Tag Archives: teach

Why I Teach

I teach because I enjoy my job. I enjoy journalism and writing and current events and debates and discussions and books and movies and computer programs and kids who yell, “Mrs. Lee, help! The spinning pinwheel of doom won’t go away.” Or “oh GOD, I think the server just disappeared.”
I teach because most days when the alarm wakes me up, I don’t hide under the covers and say “I don’t wanna.” Most days I get myself going and by the time I walk in the building, I’m ready to see the teenagers who’ve changed my life from year to year and the adults I work with.
I teach because I can tell a room full of kids the Big Fat Man story, and even though those who’ve heard it before groan, they still laugh when I get to the nonsense ending.
I teach because it’s the one place a room of teenagers ASKS me to make up a song on Garage Band and then sing it to the one who needs to hear the words.
I teach because sometimes heartbroken, hurt, angry students will tell me their stories, ask for my advice, and actually take that advice and do something with it.
I teach because I love working with kids who give up their weekends to compete by taking tests with the hopes of moving on to the next level (hello UIL!).
I teach because I think it’s amazing to watch a kid revise and revise and revise for a check plus because I tell them I won’t give them a grade for anything less (even though the gradebook clearly shows I will).
I teach because I love it. And even though tomorrow will be one of those pull the covers over the head and say “I don’t wanna” mornings, by the time I get to my classroom (or before if I don’t hit all the lights on SWPKWY), I’ll be excited to be there, ready to make a difference.

One Size Fits All Never Works

The reality is tests aren’t bad. Nor are they good.
Tests are instruments to be used in the collection of data.
It’s a major problem when they become the be all end all of education. Or when they’re seen as potential saviors of a system believed to be failing.
It’s what’s done with the data that counts, and it’s how we get that data that matters.
If students spend all their time working toward mastery of the test, we end up where we are now with everything in education decided by a number on a test made by multi-billion dollar businesses with lobbyists working to keep the test the all-mighty of edu-speak.
The test that has resulted in students who college professors universally say are far less prepared for post-high school work that the students who made their ways to higher academia before the test.
But it’s not the test’s fault. It’s politician’s fault and those in charge of education who want easy answers when there are no easy answers to be found.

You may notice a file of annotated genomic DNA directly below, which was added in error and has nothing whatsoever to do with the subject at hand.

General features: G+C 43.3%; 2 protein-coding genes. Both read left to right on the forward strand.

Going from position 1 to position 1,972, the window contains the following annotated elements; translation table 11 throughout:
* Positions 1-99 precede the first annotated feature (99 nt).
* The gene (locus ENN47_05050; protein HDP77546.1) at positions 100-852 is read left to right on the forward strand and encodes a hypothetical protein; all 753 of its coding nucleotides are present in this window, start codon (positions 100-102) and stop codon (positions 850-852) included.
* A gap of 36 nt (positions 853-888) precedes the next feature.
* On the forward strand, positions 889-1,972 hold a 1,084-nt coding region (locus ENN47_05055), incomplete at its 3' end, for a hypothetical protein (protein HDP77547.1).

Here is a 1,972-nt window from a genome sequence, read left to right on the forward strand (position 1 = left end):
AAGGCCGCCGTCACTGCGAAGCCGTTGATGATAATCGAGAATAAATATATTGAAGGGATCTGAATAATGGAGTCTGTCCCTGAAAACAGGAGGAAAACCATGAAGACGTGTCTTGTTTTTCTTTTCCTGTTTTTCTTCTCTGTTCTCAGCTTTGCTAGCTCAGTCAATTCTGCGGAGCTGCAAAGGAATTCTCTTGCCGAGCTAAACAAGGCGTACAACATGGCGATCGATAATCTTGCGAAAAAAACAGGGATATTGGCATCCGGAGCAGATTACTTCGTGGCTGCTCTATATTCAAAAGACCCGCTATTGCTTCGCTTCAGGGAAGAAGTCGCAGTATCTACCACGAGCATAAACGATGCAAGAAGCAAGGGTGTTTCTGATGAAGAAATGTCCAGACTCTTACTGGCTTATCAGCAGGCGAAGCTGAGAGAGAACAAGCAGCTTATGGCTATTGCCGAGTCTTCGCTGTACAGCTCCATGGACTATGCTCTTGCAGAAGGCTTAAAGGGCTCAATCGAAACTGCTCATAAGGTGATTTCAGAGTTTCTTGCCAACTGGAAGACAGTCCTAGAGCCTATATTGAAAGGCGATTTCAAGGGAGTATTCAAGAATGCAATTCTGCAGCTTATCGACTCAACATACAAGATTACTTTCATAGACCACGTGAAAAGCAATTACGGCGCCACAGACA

Our nation is changing.
Poverty is on the rise. Homelessness is running rampant. Immigrants who speak languages other than English and special needs students are in every classroom.
On top of that major budget cuts are shaking our very foundations.
A test can’t help educators figure out solutions to those issues. It can only measure data.
Other countries educate their best and brightest. We educate all students. And then we come under fire when our numbers don’t match up.
This week several states have announced they’ll be awarding merit pay based on a test average. If this becomes the norm, on what exactly will we be awarding merit pay? Is a true master teacher one who is lucky enough to teach the best and brightest students who easily ace the skills deemed worthy of inclusion on the test? Or is a master teacher one like Sandra Scheller? Sandra was my mentor when I started teaching 16 years ago. For years she’s voluntarily taught seniors who’ve never passed the test. If the students show up to school and work with her, they’ll pass. It really works. I taught the test class once and used her curriculum. My students passed, too.
However, that IF part of the equation is a pretty big deal.
Often, seniors who haven’t passed the test are in that position because of truancy issues.
A test can’t measure that.
Sometimes the seniors are in that position because they don’t speak or read English. Sometimes they’re in that position because their mother OD’d in the car they were using as a home when they were freshmen, their dad is a meth head and somehow they’ve ended up caught in the prison of drug use themselves, and they want to get out, but the euphoric forgetfulness of one more high is better than facing the reality they find themselves in day after day after day.
She was one of my students. She failed the test. I saw her a few years ago working at a local grocery store. She was clean, she was healthy and she was going to the local community college. She didn’t graduate from high school. She didn’t pass the test. But she said thank you to me and thanked God for all the teachers she’d had over the years because they were the reason she wasn’t dead.
Again, she didn’t pass the test.
But she sure was educated.
And that education doesn’t amount to anything if all that’s measured is the pass/fail rate on a one size fits all test driven education.